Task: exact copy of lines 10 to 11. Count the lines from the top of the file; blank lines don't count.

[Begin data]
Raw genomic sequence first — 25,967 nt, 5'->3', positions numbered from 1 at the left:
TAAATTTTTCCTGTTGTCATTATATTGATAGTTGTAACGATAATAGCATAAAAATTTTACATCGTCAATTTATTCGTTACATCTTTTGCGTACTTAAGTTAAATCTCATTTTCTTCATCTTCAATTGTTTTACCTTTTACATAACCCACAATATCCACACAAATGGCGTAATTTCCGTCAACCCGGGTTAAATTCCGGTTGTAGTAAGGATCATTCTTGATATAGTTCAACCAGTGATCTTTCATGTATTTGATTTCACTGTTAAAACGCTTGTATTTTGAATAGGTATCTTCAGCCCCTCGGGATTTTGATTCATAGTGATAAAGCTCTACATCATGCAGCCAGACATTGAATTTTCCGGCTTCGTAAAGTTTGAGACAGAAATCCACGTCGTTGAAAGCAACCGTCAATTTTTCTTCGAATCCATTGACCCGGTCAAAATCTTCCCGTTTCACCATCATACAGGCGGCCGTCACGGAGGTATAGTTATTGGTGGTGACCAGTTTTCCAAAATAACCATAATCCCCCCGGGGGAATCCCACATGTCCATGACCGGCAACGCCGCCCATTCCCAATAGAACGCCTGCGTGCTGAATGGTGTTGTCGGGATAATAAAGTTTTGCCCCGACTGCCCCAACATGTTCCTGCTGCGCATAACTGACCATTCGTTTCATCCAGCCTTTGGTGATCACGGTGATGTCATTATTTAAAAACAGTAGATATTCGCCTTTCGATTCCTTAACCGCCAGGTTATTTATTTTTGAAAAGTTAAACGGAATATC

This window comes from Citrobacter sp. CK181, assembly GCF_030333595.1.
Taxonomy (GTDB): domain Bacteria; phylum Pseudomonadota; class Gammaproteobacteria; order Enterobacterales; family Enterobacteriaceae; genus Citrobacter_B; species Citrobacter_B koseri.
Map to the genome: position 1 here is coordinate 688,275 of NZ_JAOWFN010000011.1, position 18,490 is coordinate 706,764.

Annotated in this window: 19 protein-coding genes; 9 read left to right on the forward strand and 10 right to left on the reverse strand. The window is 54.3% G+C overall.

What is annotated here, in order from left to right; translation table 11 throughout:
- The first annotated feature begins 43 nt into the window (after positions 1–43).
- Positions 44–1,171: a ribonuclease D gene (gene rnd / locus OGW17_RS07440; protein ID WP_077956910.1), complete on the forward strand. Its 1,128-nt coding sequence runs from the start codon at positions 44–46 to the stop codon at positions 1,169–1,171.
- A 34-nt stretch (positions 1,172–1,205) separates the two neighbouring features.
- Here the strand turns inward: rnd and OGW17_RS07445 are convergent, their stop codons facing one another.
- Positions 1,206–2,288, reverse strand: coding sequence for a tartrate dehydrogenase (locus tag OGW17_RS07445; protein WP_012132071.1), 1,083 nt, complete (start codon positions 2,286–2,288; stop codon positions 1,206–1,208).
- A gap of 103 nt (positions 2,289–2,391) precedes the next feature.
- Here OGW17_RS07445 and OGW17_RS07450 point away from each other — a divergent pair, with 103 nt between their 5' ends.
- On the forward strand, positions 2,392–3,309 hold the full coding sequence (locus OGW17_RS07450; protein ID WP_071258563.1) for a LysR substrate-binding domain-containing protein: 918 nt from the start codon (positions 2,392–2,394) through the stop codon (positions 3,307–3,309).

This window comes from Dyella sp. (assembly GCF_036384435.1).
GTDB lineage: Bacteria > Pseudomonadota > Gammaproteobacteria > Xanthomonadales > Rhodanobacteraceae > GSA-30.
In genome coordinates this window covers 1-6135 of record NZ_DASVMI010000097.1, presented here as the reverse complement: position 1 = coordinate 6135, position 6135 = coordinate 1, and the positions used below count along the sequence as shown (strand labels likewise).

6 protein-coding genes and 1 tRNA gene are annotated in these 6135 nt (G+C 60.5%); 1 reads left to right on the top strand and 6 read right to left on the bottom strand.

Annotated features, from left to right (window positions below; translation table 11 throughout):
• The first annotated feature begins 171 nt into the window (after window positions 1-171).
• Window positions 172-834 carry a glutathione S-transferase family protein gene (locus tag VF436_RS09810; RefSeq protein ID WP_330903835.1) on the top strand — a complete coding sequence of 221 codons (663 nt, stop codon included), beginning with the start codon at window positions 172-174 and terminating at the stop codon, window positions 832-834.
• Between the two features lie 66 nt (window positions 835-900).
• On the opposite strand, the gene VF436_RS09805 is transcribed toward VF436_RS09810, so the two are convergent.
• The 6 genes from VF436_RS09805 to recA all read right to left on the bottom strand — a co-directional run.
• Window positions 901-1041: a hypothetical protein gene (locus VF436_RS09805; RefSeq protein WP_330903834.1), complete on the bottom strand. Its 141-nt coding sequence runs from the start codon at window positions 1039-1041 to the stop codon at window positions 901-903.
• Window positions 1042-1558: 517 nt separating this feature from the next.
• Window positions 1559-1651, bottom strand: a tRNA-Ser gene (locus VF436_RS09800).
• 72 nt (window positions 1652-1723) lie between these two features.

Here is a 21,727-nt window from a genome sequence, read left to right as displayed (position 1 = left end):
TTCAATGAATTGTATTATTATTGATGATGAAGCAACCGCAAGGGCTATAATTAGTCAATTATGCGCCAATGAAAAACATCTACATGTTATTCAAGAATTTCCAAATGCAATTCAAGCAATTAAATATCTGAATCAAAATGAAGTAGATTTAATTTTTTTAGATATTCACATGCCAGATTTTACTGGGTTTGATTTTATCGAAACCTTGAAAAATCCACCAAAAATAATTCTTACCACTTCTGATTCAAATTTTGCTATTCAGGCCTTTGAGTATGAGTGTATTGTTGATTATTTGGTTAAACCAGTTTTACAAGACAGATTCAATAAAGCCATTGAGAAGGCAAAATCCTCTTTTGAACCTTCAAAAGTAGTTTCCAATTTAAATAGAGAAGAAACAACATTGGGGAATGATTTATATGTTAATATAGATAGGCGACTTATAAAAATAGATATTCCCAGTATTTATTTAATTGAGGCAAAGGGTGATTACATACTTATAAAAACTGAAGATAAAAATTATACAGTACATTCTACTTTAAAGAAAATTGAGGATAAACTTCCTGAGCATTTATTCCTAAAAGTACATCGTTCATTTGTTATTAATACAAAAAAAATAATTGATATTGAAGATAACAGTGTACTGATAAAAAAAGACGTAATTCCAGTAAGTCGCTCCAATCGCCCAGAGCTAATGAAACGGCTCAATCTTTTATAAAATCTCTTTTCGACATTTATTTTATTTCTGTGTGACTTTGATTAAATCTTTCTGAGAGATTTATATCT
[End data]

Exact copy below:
- A 34-nt stretch (positions 1,172–1,205) separates the two neighbouring features.
- Here the strand turns inward: rnd and OGW17_RS07445 are convergent, their stop codons facing one another.